Opinions expressed are solely those of the author and do not reflect the views of Rolling Stone editors or publishers.
For a Michigan native like me, symbols of the automotive industry’s impact are a constant and natural sight. Where I live, passing mostly Ford vehicles on the highway is normal. Seeing giant Goodyear tire sculptures alongside the road is of no note, and the massive UAW building set against the mirror of Lake Michigan is a dear and familiar sight.
In my town, the impact of the automobile on American society is constant and undeniable — and that’s not a bad thing. Cars have offered an economic lift to our state ever since Henry Ford inadvertently invented the middle class in 1914 when he patented a way to churn out Model T’s by the thousands each day.
By paying a steady $5 daily wage, 100% more than anyone else paid at the turn of the last century, Ford created an opportunity, and opportunity is what America stands for. According to research from Michigan State University, that opportunity allowed families to grow into prosperity that reached across the nation in a movement we know as the middle class.
Decades onward, this was the world in which I grew up, and while I now find the prejudices of that day abhorrent, I find myself sometimes nostalgic for the security that my family found in Michigan’s middle class in the 1960s and ’70s. My grandmother lent me the money to start my own yard care business when I was still in high school. She kept a small ledger next to the sugar bowl on her kitchen table where she recorded the cash repayments I made each Saturday afternoon when I returned from mowing neighbor’s lawns. She wanted me to know that money had meaning beyond its face value, that there is an intrinsic weight to earning one’s own way. That’s a lesson I took to heart as a middle-class kid in Michigan fortunate to have a safe home, a free education and enough food to eat.
Today, Michigan is a place of absences. U.S.-bred industries like the automotive have moved overseas, and frankly — many think that a new Model T would be welcomed. I think that it’s here already.
We call it cannabis — and it’s an industry with unparalleled potential.
For example, according to a recent report by the cannabis media platform Leafly, there are more legal cannabis professionals nationwide than there are electrical engineers, dentists and paramedics. In Michigan, more than half of those cannabis-related jobs were added just in 2020 alone. Referring specifically to Michigan, the report dryly notes, “In a state known for its auto industry, the number of cannabis workers is now roughly equal to the number of auto repair mechanics.”
All told, the Leafly report estimates that the jobs added across the U.S. in 2020 number over 77,000, representing a “32% year over year job growth, an astonishing figure in the worst year for U.S. economic growth since World War II.” In fact, since 2017, the U.S. cannabis industry has averaged 27.5% growth, which is unmatched by any other industry in the country. Meanwhile, the rest of the U.S. economy contracted by 3.5%, unemployment overall doubled, and some 10 million workers lost their jobs entirely.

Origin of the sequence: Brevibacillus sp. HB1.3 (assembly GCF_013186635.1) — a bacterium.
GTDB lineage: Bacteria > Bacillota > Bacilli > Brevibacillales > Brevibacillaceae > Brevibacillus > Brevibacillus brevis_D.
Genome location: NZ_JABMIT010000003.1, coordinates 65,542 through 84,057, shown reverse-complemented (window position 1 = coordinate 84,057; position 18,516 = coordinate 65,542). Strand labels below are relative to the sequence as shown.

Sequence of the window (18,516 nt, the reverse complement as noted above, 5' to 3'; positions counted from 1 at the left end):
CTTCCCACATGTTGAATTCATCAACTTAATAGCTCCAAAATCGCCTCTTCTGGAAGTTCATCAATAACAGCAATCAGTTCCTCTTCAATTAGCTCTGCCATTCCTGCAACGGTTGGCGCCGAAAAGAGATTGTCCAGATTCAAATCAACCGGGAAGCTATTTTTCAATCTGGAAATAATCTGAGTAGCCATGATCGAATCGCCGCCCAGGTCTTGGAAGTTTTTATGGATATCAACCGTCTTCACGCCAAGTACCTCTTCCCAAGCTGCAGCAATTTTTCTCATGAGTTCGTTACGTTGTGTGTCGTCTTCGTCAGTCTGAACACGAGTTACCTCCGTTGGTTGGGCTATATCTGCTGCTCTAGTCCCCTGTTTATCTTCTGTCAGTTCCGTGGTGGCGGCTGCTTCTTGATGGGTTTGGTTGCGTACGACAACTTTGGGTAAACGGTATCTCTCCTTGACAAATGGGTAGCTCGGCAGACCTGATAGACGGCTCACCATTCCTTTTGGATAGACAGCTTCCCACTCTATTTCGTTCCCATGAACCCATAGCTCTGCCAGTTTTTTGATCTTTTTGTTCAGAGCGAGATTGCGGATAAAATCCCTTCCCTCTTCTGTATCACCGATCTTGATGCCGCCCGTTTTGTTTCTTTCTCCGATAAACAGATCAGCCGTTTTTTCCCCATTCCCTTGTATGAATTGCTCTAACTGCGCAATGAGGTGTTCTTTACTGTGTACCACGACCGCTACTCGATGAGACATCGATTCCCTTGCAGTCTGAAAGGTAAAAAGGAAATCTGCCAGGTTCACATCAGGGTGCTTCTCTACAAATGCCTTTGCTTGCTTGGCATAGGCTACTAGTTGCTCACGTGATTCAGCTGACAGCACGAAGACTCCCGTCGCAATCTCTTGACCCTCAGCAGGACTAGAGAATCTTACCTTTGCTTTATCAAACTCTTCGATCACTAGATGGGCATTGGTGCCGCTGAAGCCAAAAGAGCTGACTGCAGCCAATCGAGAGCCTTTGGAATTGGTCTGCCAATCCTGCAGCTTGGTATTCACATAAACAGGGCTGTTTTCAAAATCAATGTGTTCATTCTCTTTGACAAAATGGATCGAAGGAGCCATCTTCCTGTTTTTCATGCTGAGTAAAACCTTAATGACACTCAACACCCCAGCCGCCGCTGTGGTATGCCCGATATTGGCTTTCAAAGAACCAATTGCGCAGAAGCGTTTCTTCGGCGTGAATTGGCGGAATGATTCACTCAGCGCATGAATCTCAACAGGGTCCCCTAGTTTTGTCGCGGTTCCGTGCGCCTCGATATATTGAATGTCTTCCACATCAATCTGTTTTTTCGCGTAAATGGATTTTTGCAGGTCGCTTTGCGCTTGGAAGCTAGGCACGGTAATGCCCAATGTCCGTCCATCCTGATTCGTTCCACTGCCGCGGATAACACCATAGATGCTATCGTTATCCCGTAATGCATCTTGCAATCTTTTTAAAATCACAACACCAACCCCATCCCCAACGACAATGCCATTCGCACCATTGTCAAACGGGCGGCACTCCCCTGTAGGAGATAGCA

Once it’s completely legal across the nation, cannabis is an industry that is expected to provide millions of jobs and is an industry — unlike cars — that should stay in the U.S. as it blooms. The Marijuana Business Factbook last year estimated the national economic impact of this burgeoning industry between $106 billion to $130 billion by 2024 if allowed to grow productively.
We’ve certainly seen its impact on individual states in which it’s been legalized. Here in Michigan, 2020 sales generated nearly $1 billion in revenues, and the Michigan Regulatory Agency (MRA) estimates a regular intake of $3 billion annually once the market matures. California expects $1 billion in cannabis tax revenue for 2020. Data shows Illinois passing the $1 billion mark in legal cannabis sales in 2020.
As one of the largest employers in Michigan’s capital city of Lansing, where our headquarters are currently located, Skymint Brands sees firsthand how cannabis creates jobs, even during a pandemic. Deemed “essential” across the country, America’s cannabis industry has experienced remarkable growth since we were first shuttered indoors by the coronavirus last March. We fundamentally believe that cannabis represents a rising tide that can lift all boats. This market represents opportunities that are good for our communities, businesses and, ultimately, our country.
In 2020, according to Leafly’s findings, our industry sold $18.3 billion worth of product and supported 321,000 full-time jobs. The cannabis industry created this value last year without access to the regular security of banking and without even basic insurance programs available to every other business. Across the country, the industry did it with a concurrent illicit market competing against us every step of the way. We did it without being able to sell products between states as we do with automobiles or soybeans. Our industry is the industry of the 21st century — and it may just save us all.
This has undoubtedly been a terrible time in our country, but while so many other consumer industries have been shaken, cannabis has flourished during the darkness, proving that it can be the job creator and economic driver we need as we look to a much brighter future.
America’s middle class was born in Michigan, and I believe we can lead the way to once again find the rise of the middle class. A new middle class could bring our economy back to its feet and our values back where they work best, in tolerance and support, able to connect to one another meaningfully and frankly — through joy.
That’s the country I want to live in. Smack in the middle of it all.